The latest outrage comes from Lee's Summit, Missouri, and I had to find out about this not from the American media, but from Russia's RT network. (Disclaimer: I have been interviewed on RT three times, and consider it a much more reliable source of news than any mainstream news outlet in the USA.)
As you read this story, your blood pressure will go up, and as you read the comments on this account from people who actually knew the police and prosecutorial characters, your blood will boil even more.
The story goes as such. Ted White, who lived in Lee's Summit, had a wife (then on her third marriage) who was having an affair with a cop, Richard McKinley. In order to get her husband out of the way, Tina White claimed that her husband was sexually abusing their children and the lead detective was none other than...McKinley.
The authorities from the police to the prosecutors, Jill A. Kanatzar (whose husband now is a judge) and Jennifer Mettler knew about the affair, but withheld it from the defense. White was convicted and only later did he find out what had happened, but not before being in prison for five years. Here is one account, which is absolutely shocking:
Prior to [the detective's] January 1999 deposition, the prosecutor told Richard that he would need to answer questions about the affair truthfully. The prosecutor said he would cough to signal to Richard when he needed to disclose the affair in response to a question. Richard was asked if he had any personal interest in the case, during a deposition, and he stated he did not. The prosecutor did not signal him to say otherwise. Consequently, White never learned of Richard and Tina's affair before his first criminal trial. (Emphasis mine)Recently, White won a $16 million judgment from Lee's Summit, although McKinley still is employed as a detective, and never faced any consequences for lying under oath and framing an innocent man. (There was also a huge monetary reward for McKinley, as White's wife was able to grab more than $600,000 in the divorce settlement because her husband was convicted of a crime. McKinley got to cash in and the entire Missouri legal establishment looked the other way.)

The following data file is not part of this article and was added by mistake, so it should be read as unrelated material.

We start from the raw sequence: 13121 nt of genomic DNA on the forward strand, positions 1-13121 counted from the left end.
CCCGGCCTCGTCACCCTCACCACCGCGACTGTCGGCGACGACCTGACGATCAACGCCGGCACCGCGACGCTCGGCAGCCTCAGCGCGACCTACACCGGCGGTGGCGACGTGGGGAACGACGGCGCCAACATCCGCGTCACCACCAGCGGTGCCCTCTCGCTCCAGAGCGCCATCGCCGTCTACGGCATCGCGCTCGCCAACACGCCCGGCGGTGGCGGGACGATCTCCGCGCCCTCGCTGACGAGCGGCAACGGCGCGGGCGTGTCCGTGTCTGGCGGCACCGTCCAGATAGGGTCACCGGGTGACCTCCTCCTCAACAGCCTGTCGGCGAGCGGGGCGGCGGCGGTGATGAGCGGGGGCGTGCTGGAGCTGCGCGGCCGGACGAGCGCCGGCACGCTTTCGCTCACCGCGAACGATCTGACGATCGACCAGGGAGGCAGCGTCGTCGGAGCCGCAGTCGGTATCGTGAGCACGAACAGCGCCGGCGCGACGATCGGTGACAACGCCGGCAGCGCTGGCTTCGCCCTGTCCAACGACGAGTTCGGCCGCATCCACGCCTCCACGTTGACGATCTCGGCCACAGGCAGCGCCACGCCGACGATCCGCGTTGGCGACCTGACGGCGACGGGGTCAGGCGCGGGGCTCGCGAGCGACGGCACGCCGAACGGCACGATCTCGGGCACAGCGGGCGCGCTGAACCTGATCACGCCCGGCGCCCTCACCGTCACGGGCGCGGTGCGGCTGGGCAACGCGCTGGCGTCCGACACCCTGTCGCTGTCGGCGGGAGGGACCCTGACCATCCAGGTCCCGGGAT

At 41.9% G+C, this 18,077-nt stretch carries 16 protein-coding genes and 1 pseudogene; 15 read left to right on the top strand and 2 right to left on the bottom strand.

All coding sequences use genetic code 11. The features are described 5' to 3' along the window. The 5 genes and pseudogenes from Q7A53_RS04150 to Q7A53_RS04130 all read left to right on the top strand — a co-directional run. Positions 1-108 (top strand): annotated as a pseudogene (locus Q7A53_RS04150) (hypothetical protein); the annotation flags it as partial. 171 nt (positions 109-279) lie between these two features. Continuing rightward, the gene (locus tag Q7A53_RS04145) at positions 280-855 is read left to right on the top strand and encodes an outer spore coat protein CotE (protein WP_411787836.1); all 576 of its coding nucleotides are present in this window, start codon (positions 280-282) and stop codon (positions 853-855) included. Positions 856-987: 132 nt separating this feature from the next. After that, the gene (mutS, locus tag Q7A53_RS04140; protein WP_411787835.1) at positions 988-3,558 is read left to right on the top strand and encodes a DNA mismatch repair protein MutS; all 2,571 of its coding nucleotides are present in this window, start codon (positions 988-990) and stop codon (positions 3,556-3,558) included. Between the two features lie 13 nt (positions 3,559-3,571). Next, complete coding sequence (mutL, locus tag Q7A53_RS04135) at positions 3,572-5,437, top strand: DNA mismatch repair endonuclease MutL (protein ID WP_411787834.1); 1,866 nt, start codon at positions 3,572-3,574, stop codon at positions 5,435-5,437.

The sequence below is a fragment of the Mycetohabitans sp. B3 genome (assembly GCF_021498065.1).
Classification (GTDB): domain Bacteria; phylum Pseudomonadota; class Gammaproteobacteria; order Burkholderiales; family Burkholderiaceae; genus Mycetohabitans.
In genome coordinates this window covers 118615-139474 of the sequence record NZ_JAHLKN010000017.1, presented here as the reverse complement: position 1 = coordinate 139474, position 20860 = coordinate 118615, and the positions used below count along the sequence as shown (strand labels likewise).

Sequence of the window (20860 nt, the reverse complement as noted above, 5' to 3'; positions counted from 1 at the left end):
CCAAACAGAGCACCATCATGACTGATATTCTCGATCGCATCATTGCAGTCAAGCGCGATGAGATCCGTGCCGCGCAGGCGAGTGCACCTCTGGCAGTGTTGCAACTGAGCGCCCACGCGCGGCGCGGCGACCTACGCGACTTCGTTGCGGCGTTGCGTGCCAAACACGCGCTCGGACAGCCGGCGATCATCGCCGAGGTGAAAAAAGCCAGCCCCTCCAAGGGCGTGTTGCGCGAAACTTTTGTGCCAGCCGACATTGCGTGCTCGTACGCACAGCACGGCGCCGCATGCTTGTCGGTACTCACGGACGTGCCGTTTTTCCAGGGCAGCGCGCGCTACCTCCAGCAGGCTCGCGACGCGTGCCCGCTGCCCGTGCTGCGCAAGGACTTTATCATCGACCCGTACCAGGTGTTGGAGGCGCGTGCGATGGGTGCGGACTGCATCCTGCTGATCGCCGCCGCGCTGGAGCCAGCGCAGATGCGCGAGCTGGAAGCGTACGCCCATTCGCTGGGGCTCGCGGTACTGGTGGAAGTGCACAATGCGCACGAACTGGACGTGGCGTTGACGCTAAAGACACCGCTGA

As for Kanatzar, she is employed with a high-rolling law firm in Kansas City appropriately named Dollar. Like the ex-wife of the man that Kanatzar helped to frame, she also was able to cash in on wrongdoing. And with her husband being a judge, she knows she never has to worry about facing any legal troubles no matter what she does.
By the way, none of the felons in this case -- and there were several -- even lost a dime, much less had to face any legal consequences. If you want to see a picture of government "justice" in the United States of America, I give you this case. This is not an exception; it is the rule.